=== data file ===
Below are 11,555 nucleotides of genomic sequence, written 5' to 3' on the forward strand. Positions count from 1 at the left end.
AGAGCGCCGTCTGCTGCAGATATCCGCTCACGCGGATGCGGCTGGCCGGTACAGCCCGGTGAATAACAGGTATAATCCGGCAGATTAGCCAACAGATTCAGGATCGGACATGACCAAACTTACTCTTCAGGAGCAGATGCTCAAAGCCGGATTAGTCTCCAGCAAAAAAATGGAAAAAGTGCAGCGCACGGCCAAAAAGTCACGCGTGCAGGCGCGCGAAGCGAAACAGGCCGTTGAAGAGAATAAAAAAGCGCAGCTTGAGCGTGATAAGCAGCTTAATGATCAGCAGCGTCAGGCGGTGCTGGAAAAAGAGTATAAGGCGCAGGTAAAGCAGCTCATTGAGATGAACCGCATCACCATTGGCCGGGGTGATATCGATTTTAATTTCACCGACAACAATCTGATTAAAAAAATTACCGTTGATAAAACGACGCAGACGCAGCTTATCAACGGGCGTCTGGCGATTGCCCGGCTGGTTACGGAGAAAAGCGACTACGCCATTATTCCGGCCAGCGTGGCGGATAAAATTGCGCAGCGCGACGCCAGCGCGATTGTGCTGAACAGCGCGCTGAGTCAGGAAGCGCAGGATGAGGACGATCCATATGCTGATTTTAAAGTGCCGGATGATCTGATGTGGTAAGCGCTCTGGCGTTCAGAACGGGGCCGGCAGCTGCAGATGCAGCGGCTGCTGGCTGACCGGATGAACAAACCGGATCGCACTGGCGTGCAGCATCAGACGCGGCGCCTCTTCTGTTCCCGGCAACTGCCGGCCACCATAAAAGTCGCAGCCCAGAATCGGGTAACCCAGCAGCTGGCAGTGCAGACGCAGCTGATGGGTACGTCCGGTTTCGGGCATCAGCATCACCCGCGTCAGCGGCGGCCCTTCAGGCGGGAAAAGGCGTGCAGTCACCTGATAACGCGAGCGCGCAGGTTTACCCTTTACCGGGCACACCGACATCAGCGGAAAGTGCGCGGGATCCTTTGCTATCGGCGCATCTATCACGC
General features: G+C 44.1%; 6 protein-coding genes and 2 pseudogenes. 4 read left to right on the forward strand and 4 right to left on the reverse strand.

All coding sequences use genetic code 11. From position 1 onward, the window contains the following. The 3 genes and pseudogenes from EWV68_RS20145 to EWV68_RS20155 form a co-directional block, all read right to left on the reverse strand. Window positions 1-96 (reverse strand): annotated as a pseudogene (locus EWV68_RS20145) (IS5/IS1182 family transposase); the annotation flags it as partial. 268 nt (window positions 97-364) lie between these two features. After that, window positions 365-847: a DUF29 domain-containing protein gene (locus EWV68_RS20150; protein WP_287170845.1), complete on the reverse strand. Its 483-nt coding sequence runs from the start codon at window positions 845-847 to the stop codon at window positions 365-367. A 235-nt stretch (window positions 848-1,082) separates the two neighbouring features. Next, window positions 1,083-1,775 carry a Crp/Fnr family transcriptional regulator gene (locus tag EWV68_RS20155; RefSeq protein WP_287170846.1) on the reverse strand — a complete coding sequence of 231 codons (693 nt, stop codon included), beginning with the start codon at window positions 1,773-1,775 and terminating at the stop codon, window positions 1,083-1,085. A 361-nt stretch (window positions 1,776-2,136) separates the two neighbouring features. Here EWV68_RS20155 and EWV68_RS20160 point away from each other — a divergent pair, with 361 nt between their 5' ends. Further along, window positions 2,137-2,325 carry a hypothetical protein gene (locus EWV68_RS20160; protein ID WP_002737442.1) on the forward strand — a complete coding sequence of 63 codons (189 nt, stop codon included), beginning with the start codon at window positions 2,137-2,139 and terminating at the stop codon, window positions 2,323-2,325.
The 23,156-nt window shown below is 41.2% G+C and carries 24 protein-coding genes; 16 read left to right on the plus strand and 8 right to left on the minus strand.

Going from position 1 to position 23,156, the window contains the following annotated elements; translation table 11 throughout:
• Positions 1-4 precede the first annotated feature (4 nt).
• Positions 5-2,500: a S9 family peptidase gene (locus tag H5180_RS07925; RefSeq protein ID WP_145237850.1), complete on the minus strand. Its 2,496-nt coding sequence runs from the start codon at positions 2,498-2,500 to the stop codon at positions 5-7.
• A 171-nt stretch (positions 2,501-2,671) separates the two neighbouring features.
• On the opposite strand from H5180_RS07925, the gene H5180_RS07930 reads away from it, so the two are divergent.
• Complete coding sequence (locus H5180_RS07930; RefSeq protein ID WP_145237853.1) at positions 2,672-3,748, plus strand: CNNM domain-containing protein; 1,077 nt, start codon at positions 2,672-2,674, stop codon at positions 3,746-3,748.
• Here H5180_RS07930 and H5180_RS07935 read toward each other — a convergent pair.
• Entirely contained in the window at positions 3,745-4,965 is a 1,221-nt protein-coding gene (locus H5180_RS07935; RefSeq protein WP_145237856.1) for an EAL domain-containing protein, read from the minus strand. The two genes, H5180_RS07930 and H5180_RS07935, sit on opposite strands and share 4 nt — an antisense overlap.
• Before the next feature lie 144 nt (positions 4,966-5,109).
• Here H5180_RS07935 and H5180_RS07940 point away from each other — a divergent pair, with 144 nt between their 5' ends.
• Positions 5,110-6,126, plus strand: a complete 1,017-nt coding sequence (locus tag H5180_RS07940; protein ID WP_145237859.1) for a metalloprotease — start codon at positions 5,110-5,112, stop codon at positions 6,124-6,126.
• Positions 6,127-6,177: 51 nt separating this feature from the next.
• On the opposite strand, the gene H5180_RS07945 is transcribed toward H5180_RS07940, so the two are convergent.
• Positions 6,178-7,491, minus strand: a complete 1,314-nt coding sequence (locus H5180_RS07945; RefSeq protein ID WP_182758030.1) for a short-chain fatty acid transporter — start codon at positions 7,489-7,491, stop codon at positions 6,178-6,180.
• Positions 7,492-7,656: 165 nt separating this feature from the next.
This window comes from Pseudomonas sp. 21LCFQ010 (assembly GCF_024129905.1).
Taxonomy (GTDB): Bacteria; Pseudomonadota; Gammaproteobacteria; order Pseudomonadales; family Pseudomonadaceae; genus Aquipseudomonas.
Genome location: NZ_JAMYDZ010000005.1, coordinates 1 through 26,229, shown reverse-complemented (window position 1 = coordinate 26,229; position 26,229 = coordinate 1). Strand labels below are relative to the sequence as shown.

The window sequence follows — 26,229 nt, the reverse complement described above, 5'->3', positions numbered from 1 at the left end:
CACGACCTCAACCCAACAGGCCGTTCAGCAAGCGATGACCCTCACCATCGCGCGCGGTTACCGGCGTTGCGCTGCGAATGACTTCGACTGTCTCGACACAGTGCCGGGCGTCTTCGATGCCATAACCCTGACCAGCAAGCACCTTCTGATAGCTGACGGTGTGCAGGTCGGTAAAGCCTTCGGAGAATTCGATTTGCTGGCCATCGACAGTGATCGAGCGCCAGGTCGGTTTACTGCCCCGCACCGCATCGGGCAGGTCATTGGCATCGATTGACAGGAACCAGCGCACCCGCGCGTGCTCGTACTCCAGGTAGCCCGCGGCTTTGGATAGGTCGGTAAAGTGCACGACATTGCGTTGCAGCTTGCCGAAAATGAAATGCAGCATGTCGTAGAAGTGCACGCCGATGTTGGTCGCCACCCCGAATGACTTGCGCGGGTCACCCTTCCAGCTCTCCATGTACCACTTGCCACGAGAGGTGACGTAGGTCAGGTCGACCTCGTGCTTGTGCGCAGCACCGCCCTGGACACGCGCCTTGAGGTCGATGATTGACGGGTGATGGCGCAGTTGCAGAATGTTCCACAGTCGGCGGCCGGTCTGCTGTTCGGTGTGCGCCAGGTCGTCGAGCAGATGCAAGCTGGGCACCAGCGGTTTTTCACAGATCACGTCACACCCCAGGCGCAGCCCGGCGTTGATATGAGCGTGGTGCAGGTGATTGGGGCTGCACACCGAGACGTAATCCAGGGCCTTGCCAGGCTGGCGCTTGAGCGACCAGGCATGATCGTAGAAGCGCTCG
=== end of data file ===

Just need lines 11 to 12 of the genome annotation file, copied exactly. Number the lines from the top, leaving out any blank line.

• Complete coding sequence (locus H5180_RS07930; RefSeq protein ID WP_145237853.1) at positions 2,672-3,748, plus strand: CNNM domain-containing protein; 1,077 nt, start codon at positions 2,672-2,674, stop codon at positions 3,746-3,748.
• Here H5180_RS07930 and H5180_RS07935 read toward each other — a convergent pair.